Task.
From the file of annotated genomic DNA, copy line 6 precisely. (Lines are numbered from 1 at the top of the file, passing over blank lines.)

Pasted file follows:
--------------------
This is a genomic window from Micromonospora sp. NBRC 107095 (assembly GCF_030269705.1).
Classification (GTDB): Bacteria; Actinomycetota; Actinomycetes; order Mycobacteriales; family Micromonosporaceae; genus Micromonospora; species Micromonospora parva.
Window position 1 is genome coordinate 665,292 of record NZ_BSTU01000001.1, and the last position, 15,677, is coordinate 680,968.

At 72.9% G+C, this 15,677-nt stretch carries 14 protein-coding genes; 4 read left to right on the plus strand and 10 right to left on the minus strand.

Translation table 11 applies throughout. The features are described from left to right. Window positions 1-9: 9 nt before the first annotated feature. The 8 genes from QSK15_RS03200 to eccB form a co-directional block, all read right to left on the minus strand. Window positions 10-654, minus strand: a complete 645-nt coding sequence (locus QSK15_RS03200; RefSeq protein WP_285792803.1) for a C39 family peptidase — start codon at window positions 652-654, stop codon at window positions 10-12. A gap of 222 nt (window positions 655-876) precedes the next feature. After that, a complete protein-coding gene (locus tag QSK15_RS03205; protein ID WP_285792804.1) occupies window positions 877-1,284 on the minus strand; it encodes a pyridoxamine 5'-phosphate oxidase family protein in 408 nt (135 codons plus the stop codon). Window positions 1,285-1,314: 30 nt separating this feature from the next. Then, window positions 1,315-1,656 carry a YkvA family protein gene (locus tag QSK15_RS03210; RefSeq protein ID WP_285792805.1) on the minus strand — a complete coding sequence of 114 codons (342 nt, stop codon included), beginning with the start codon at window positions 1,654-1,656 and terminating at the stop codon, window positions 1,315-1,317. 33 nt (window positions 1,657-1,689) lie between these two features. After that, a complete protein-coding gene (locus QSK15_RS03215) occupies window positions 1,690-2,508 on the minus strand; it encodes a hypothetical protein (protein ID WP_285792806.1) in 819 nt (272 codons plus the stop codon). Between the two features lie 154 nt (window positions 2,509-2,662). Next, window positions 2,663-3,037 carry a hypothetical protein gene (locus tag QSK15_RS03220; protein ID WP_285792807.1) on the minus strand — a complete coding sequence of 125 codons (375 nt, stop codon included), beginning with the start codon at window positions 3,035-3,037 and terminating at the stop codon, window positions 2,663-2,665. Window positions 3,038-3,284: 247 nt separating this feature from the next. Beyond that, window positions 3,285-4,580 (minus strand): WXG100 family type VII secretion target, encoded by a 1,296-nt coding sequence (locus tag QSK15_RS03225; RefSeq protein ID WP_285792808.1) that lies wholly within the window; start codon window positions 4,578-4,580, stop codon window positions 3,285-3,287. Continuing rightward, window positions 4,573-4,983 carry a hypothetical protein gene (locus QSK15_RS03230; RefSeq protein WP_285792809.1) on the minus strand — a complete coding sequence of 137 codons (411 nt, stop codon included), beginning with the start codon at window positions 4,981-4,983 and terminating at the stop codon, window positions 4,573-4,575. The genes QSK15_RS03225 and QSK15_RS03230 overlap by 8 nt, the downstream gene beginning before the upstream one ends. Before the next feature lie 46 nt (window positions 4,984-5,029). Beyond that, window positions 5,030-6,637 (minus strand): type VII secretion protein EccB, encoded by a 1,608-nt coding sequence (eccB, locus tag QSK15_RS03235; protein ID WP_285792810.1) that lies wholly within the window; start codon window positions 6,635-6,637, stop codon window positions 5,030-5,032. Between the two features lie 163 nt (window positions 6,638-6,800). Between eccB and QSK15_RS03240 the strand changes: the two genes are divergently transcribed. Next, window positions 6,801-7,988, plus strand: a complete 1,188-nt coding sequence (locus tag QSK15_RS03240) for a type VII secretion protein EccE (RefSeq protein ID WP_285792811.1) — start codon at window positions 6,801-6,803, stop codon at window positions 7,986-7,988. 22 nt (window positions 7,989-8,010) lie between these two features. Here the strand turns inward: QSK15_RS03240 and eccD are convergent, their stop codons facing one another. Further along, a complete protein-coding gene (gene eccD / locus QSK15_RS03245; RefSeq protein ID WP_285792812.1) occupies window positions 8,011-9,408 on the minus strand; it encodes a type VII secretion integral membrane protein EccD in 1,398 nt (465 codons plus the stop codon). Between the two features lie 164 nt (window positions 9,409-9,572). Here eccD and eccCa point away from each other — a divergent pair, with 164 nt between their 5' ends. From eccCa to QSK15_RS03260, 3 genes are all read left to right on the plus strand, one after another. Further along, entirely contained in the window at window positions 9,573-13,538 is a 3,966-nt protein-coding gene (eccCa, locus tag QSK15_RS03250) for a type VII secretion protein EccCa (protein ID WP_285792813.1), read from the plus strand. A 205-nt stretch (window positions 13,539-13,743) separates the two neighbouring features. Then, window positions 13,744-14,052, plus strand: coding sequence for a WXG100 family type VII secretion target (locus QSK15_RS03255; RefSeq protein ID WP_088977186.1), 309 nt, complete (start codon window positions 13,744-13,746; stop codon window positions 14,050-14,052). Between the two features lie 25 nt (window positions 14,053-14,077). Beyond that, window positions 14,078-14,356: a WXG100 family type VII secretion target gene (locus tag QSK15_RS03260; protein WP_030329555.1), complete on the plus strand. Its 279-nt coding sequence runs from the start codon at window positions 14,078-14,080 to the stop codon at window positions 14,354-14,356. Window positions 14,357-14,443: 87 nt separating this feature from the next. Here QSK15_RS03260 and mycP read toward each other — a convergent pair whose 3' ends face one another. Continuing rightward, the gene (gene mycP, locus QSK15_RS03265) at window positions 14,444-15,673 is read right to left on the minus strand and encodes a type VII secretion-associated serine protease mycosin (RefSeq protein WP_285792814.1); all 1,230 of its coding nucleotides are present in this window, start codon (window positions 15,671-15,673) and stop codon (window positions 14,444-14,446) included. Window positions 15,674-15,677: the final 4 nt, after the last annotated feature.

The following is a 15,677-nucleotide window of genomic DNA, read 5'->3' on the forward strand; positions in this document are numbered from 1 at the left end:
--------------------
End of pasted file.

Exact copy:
The following is a 15,677-nucleotide window of genomic DNA, read 5'->3' on the forward strand; positions in this document are numbered from 1 at the left end: